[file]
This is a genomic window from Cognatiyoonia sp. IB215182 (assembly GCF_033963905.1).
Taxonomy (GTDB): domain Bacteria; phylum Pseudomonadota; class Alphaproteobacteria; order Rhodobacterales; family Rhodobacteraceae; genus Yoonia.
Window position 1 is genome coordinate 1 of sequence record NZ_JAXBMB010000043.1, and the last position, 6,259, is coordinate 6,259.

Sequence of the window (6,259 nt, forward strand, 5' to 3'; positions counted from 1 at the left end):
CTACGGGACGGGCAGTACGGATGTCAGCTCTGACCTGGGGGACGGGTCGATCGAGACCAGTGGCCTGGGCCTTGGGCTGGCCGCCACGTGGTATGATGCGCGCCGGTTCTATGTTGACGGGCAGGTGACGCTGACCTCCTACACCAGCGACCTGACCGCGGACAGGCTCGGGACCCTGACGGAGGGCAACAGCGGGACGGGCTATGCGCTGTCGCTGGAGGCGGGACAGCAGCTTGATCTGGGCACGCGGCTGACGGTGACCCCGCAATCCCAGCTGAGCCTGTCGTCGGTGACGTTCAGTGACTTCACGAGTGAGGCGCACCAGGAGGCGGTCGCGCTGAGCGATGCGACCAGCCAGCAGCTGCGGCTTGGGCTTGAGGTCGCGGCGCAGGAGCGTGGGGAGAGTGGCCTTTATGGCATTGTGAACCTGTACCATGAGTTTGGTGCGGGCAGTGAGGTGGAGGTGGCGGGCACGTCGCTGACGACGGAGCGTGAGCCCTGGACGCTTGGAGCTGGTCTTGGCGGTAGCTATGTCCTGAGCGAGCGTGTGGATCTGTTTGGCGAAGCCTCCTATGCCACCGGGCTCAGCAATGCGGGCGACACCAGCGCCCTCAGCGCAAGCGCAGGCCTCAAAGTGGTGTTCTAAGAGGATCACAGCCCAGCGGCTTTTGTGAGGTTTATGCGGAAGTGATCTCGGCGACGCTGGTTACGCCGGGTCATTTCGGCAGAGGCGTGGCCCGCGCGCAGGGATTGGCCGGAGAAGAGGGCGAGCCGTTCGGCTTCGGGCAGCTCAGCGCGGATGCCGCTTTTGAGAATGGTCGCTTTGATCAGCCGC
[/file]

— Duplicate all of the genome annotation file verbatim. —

This is a genomic window from Cognatiyoonia sp. IB215182 (assembly GCF_033963905.1).
Taxonomy (GTDB): domain Bacteria; phylum Pseudomonadota; class Alphaproteobacteria; order Rhodobacterales; family Rhodobacteraceae; genus Yoonia.
Window position 1 is genome coordinate 1 of sequence record NZ_JAXBMB010000043.1, and the last position, 6,259, is coordinate 6,259.

Sequence of the window (6,259 nt, forward strand, 5' to 3'; positions counted from 1 at the left end):
CTACGGGACGGGCAGTACGGATGTCAGCTCTGACCTGGGGGACGGGTCGATCGAGACCAGTGGCCTGGGCCTTGGGCTGGCCGCCACGTGGTATGATGCGCGCCGGTTCTATGTTGACGGGCAGGTGACGCTGACCTCCTACACCAGCGACCTGACCGCGGACAGGCTCGGGACCCTGACGGAGGGCAACAGCGGGACGGGCTATGCGCTGTCGCTGGAGGCGGGACAGCAGCTTGATCTGGGCACGCGGCTGACGGTGACCCCGCAATCCCAGCTGAGCCTGTCGTCGGTGACGTTCAGTGACTTCACGAGTGAGGCGCACCAGGAGGCGGTCGCGCTGAGCGATGCGACCAGCCAGCAGCTGCGGCTTGGGCTTGAGGTCGCGGCGCAGGAGCGTGGGGAGAGTGGCCTTTATGGCATTGTGAACCTGTACCATGAGTTTGGTGCGGGCAGTGAGGTGGAGGTGGCGGGCACGTCGCTGACGACGGAGCGTGAGCCCTGGACGCTTGGAGCTGGTCTTGGCGGTAGCTATGTCCTGAGCGAGCGTGTGGATCTGTTTGGCGAAGCCTCCTATGCCACCGGGCTCAGCAATGCGGGCGACACCAGCGCCCTCAGCGCAAGCGCAGGCCTCAAAGTGGTGTTCTAAGAGGATCACAGCCCAGCGGCTTTTGTGAGGTTTATGCGGAAGTGATCTCGGCGACGCTGGTTACGCCGGGTCATTTCGGCAGAGGCGTGGCCCGCGCGCAGGGATTGGCCGGAGAAGAGGGCGAGCCGTTCGGCTTCGGGCAGCTCAGCGCGGATGCCGCTTTTGAGAATGGTCGCTTTGATCAGCCGC